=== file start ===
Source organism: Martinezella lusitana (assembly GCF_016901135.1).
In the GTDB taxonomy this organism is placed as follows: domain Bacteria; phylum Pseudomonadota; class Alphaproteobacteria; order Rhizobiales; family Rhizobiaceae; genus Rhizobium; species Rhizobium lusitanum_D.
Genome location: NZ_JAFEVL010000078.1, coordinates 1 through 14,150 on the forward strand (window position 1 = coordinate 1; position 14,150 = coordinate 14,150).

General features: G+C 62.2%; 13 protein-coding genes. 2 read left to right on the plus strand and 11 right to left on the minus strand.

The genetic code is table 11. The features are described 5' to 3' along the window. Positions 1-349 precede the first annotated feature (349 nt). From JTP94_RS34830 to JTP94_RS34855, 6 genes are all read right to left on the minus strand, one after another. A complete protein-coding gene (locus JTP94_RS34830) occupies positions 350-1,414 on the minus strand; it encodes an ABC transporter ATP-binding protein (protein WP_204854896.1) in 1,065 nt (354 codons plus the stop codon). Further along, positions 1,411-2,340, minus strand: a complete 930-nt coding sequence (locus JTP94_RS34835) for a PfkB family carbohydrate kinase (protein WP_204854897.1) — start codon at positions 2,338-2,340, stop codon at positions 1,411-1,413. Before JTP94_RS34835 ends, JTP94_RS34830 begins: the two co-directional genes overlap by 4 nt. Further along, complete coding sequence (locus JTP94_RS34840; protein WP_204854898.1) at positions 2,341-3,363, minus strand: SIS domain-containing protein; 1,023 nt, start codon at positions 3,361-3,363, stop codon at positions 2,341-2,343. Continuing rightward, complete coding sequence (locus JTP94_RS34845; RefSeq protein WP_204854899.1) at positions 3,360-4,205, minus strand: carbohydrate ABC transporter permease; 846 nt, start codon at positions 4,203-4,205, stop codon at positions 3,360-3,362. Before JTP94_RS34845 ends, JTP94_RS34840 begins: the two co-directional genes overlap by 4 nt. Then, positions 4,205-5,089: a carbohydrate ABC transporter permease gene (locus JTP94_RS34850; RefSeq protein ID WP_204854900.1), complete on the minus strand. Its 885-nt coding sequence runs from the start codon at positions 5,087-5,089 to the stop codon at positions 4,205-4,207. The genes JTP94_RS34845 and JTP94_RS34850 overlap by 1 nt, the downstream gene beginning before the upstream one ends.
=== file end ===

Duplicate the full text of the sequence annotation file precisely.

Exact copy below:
Source organism: Martinezella lusitana (assembly GCF_016901135.1).
In the GTDB taxonomy this organism is placed as follows: domain Bacteria; phylum Pseudomonadota; class Alphaproteobacteria; order Rhizobiales; family Rhizobiaceae; genus Rhizobium; species Rhizobium lusitanum_D.
Genome location: NZ_JAFEVL010000078.1, coordinates 1 through 14,150 on the forward strand (window position 1 = coordinate 1; position 14,150 = coordinate 14,150).

General features: G+C 62.2%; 13 protein-coding genes. 2 read left to right on the plus strand and 11 right to left on the minus strand.

The genetic code is table 11. The features are described 5' to 3' along the window. Positions 1-349 precede the first annotated feature (349 nt). From JTP94_RS34830 to JTP94_RS34855, 6 genes are all read right to left on the minus strand, one after another. A complete protein-coding gene (locus JTP94_RS34830) occupies positions 350-1,414 on the minus strand; it encodes an ABC transporter ATP-binding protein (protein WP_204854896.1) in 1,065 nt (354 codons plus the stop codon). Further along, positions 1,411-2,340, minus strand: a complete 930-nt coding sequence (locus JTP94_RS34835) for a PfkB family carbohydrate kinase (protein WP_204854897.1) — start codon at positions 2,338-2,340, stop codon at positions 1,411-1,413. Before JTP94_RS34835 ends, JTP94_RS34830 begins: the two co-directional genes overlap by 4 nt. Further along, complete coding sequence (locus JTP94_RS34840; protein WP_204854898.1) at positions 2,341-3,363, minus strand: SIS domain-containing protein; 1,023 nt, start codon at positions 3,361-3,363, stop codon at positions 2,341-2,343. Continuing rightward, complete coding sequence (locus JTP94_RS34845; RefSeq protein WP_204854899.1) at positions 3,360-4,205, minus strand: carbohydrate ABC transporter permease; 846 nt, start codon at positions 4,203-4,205, stop codon at positions 3,360-3,362. Before JTP94_RS34845 ends, JTP94_RS34840 begins: the two co-directional genes overlap by 4 nt. Then, positions 4,205-5,089: a carbohydrate ABC transporter permease gene (locus JTP94_RS34850; RefSeq protein ID WP_204854900.1), complete on the minus strand. Its 885-nt coding sequence runs from the start codon at positions 5,087-5,089 to the stop codon at positions 4,205-4,207. The genes JTP94_RS34845 and JTP94_RS34850 overlap by 1 nt, the downstream gene beginning before the upstream one ends.